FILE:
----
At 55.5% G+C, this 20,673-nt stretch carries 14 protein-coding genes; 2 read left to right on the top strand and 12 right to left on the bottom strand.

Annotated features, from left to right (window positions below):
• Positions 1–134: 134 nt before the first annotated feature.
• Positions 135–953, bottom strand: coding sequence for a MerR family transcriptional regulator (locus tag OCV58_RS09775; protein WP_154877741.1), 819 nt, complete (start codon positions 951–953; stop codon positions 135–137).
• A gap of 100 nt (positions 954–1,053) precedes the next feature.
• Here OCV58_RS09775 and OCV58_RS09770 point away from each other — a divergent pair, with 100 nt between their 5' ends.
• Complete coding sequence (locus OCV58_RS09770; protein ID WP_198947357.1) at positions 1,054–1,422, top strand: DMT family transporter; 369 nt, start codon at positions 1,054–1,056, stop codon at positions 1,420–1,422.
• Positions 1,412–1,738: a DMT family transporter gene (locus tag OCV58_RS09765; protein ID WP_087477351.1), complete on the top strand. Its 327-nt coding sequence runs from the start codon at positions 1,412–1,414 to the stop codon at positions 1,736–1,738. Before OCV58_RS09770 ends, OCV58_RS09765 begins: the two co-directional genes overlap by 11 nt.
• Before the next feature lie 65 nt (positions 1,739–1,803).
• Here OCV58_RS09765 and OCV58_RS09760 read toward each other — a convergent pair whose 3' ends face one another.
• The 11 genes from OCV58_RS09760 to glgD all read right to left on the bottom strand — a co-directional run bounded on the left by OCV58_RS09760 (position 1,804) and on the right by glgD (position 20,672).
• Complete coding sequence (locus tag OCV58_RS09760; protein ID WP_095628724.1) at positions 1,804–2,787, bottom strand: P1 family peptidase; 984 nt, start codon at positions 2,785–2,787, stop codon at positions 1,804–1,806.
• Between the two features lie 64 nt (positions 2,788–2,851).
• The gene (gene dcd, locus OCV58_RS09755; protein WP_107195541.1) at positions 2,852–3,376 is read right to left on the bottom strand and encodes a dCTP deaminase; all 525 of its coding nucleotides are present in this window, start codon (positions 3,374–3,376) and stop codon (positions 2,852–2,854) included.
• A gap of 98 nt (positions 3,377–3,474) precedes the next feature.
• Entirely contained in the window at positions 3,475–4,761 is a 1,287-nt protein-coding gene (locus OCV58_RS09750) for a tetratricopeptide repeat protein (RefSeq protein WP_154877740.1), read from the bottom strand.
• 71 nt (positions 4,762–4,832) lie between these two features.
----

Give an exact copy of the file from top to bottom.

At 55.5% G+C, this 20,673-nt stretch carries 14 protein-coding genes; 2 read left to right on the top strand and 12 right to left on the bottom strand.

Annotated features, from left to right (window positions below):
• Positions 1–134: 134 nt before the first annotated feature.
• Positions 135–953, bottom strand: coding sequence for a MerR family transcriptional regulator (locus tag OCV58_RS09775; protein WP_154877741.1), 819 nt, complete (start codon positions 951–953; stop codon positions 135–137).
• A gap of 100 nt (positions 954–1,053) precedes the next feature.
• Here OCV58_RS09775 and OCV58_RS09770 point away from each other — a divergent pair, with 100 nt between their 5' ends.
• Complete coding sequence (locus OCV58_RS09770; protein ID WP_198947357.1) at positions 1,054–1,422, top strand: DMT family transporter; 369 nt, start codon at positions 1,054–1,056, stop codon at positions 1,420–1,422.
• Positions 1,412–1,738: a DMT family transporter gene (locus tag OCV58_RS09765; protein ID WP_087477351.1), complete on the top strand. Its 327-nt coding sequence runs from the start codon at positions 1,412–1,414 to the stop codon at positions 1,736–1,738. Before OCV58_RS09770 ends, OCV58_RS09765 begins: the two co-directional genes overlap by 11 nt.
• Before the next feature lie 65 nt (positions 1,739–1,803).
• Here OCV58_RS09765 and OCV58_RS09760 read toward each other — a convergent pair whose 3' ends face one another.
• The 11 genes from OCV58_RS09760 to glgD all read right to left on the bottom strand — a co-directional run bounded on the left by OCV58_RS09760 (position 1,804) and on the right by glgD (position 20,672).
• Complete coding sequence (locus tag OCV58_RS09760; protein ID WP_095628724.1) at positions 1,804–2,787, bottom strand: P1 family peptidase; 984 nt, start codon at positions 2,785–2,787, stop codon at positions 1,804–1,806.
• Between the two features lie 64 nt (positions 2,788–2,851).
• The gene (gene dcd, locus OCV58_RS09755; protein WP_107195541.1) at positions 2,852–3,376 is read right to left on the bottom strand and encodes a dCTP deaminase; all 525 of its coding nucleotides are present in this window, start codon (positions 3,374–3,376) and stop codon (positions 2,852–2,854) included.
• A gap of 98 nt (positions 3,377–3,474) precedes the next feature.
• Entirely contained in the window at positions 3,475–4,761 is a 1,287-nt protein-coding gene (locus OCV58_RS09750) for a tetratricopeptide repeat protein (RefSeq protein WP_154877740.1), read from the bottom strand.
• 71 nt (positions 4,762–4,832) lie between these two features.